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Single Mom Kylie Padilla Says She Delayed Working Again To Breastfeed Her Kids Directly
PHOTO BY Instagram/kylienicolepadilla
  • Kylie Padilla revealed a major factor in her decision to delay her comeback to showbiz after giving birth to her and her ex-husband Aljur Abrenica's sons Alas (2017) and Axl (2020).

    "I remember part of why I delayed going back to work right away was because I wanted to breastfeed my kids directly," said the actress, who plays the lead role in GMA-7's drama series Bolera.

    Kylie recently shared a photo of her breastfeeding one of her sons on Instagram, in time with the celebration of Breastfeeding Month this August 2022.

    "Personally I hated pumping," she admitted. "For me, the intimacy and connection I built with my kids through breastfeeding was so hard to give up kahit sobrang hirap to be available anytime and all the time."

    "I had no control over my body," she added, "but the eye contact, the skin to skin and the slowly watching my kids fall asleep and feeling their heartbeat slow is the closest physical feeling of love I’ve ever experienced."

    The mom of 2 said in reflection," Now when I look back on it I’m happy I did it. Both boys I was able to breastfeed for over a year. It’s still one of my favourite parts of motherhood. Would do it all over again in a heartbeat."


    Benefits of breastfeeding

    Aside from the intimacy and connection that Kylie felt while nursing her kids, there are many reasons why breastfeeding is important.

    Provides complete nutrition

    The World Health Organization (WHO) recommends exclusive breastfeeding for the first six months of a baby's life. Breast milk contains all the nutrients your baby needs during this time. In fact, it is the sole nutrition s/he needs until he's ready to start solid foods at around 6 months.

    You see, doctors strongly advise against giving water to infants from birth to six months. If you are not exclusively breastfeeding, make sure to follow instructions of your formula milk. Never add extra water to stretch the baby milk formula.

    Saves lives

    Breast milk changes daily and adapts to your baby's needs. Breastfeeding ensures that your baby gets antibodies present in breast milk to help your little one from getting sick when exposed to bacteria or viruses. This is crucial in the first three months of a baby's life when her/his immune system is still developing, and s/he is still not old enough to be vaccinated against certain illnesses.

    Helps your child to grow strong and intelligent

    The longer you breastfeed, the more advantages it provides for your child's cognitive development (read here). One study suggests breast milk contains essential fatty acids that help shape a child's brain and central nervous system.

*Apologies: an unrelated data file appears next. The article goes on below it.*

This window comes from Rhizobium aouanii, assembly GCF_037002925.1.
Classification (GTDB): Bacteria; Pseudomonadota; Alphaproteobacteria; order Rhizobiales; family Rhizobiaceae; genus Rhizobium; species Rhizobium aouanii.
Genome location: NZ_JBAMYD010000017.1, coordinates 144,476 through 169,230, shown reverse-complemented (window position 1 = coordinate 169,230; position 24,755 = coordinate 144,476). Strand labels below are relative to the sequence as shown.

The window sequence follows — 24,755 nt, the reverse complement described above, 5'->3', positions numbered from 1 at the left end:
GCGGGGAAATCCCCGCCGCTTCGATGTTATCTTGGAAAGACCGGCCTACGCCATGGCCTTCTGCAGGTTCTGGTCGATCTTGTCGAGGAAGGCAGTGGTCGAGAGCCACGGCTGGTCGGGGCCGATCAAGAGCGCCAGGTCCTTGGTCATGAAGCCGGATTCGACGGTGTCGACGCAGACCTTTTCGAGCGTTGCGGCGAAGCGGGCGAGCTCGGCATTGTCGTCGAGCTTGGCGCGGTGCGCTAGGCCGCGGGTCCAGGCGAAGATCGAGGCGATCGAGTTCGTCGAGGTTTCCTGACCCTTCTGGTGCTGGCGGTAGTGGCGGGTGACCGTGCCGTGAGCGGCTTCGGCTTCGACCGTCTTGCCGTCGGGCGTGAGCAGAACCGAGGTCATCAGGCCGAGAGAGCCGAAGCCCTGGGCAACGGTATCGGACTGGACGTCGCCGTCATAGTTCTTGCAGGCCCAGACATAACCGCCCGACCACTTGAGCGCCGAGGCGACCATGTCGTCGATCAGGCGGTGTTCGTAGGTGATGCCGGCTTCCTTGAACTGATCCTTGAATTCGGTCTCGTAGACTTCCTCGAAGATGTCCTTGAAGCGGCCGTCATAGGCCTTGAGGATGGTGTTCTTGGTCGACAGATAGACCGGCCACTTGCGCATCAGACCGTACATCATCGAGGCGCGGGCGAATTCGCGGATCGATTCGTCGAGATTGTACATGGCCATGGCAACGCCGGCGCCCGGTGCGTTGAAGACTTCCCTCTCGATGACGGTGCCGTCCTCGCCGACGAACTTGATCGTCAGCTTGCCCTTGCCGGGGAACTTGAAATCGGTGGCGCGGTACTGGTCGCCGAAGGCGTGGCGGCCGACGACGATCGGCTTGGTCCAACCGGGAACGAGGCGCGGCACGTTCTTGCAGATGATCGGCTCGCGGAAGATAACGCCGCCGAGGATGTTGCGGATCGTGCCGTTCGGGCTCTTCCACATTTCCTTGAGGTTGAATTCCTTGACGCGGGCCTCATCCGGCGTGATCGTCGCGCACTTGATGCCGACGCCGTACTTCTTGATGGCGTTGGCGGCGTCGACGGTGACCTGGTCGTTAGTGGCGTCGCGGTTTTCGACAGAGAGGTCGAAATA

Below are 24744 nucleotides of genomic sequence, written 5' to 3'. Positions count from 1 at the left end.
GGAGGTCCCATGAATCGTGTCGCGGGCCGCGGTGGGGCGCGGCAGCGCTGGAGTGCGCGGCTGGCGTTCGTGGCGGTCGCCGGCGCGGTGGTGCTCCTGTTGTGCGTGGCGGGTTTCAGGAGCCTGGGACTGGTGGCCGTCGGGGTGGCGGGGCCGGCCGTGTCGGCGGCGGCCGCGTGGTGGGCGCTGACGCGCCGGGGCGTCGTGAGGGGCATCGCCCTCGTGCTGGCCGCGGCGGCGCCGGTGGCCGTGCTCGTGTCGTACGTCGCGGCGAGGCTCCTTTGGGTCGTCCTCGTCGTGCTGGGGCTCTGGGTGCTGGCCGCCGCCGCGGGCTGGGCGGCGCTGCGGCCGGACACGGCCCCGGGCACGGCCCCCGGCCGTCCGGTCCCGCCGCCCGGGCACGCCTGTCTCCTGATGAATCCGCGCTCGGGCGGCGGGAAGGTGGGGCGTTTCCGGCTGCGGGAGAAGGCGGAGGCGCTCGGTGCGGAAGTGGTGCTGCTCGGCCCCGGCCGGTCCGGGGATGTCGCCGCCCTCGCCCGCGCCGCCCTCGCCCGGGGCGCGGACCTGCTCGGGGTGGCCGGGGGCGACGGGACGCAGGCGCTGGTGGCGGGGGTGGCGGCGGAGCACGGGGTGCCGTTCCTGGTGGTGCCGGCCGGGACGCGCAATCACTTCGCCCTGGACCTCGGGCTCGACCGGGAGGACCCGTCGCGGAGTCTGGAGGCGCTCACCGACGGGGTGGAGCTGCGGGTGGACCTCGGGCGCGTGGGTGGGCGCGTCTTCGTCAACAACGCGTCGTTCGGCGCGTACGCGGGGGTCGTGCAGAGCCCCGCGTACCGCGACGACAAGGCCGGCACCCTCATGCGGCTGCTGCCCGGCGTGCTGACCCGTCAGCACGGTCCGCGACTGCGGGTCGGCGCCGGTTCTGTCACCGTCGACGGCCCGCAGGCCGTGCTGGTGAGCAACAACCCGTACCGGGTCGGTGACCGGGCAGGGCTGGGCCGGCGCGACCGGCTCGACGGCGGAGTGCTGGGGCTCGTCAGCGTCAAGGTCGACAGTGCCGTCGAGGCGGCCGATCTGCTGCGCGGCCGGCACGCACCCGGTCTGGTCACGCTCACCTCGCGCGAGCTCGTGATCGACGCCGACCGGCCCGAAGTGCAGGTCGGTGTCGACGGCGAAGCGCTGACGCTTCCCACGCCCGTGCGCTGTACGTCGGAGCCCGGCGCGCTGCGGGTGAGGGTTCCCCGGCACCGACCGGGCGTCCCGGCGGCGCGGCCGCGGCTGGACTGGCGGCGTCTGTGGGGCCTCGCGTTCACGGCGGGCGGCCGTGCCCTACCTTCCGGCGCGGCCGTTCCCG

Another study showed that feeding a baby on demand, which is easier to achieve when nursing, helps kids score higher intelligence quotients (IQ) and perform better academically once they go to school.

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    Strengthens the child's immunity

    This goes beyond the first six months of life. If a child is healthy and less sick, s/he is less likely to miss school and more likely to be in better shape to learn.

    Breaks the cycle of diarrhea and malnutrition

    As a baby passes through the birth canal, he instantly becomes a magnet for microbes, including trillions of bacteria, fungi, and viruses, which make up the human microbiome.

    Bacteria that reside in the gut, in particular, are believed to play a crucial role in digestion, metabolism, and the development of the immune system. The more diverse a human's microbiome is, the better.

    Breast milk has been shown to "plant good bacteria" in a baby's digestive system. "Breast milk protects the gut, and so breastfed babies are less likely to have cases of severe diarrhea," according to breastfeeding doula Noelle Pollack.

    Protects mom's and baby's mental health

    Aside from triggering the release of the love hormone, breastfeeding also helps release prolactin or the hormone responsible for milk production. They help to relax the mother and make her feel more nurturing toward her baby, which is good for her mental health. These hormones have also been proven to reduce inflammation response in the body, which has also been associated with depression.

    Breastfeeding also helps moms sleep longer and promotes lower stress levels. Both are things that can help lessen a mom's chances of experiencing baby blues, depression, and other perinatal mood anxieties and disorders.

    A 14-year-long study also shows that the longer you breastfeed your child, the more it contributes to the better mental health for the child, according to another breastfeeding doula, Ros Padua.


    This attachment to the mom through breastfeeding also helps build a child's resiliency.

    Reduces the mom's risk for ovarian and breast cancer

    These breastfeeding perks have been associated with extended breastfeeding of nursing your baby up to two years and beyond. Nursing may also lower the chances of breast cancer coming back after successful treatment.

    Having fewer menstrual cycles (ergo, less exposure to estrogen) is one of the theories why it lowers breast cancer risk. Nursing also delays ovulation and thus lessens the chance of cell mutation, which triggers ovarian cancer.

    Apart from these cancers, extended breastfeeding has also been linked with reduced risks for developing endometrial cancer, hypertension, type 2 diabetes, and several conditions such as Alzheimer’s disease, muscle degeneration, osteoporosis, and rheumatoid arthritis.

    Read also: Breastfeeding Mom Diet

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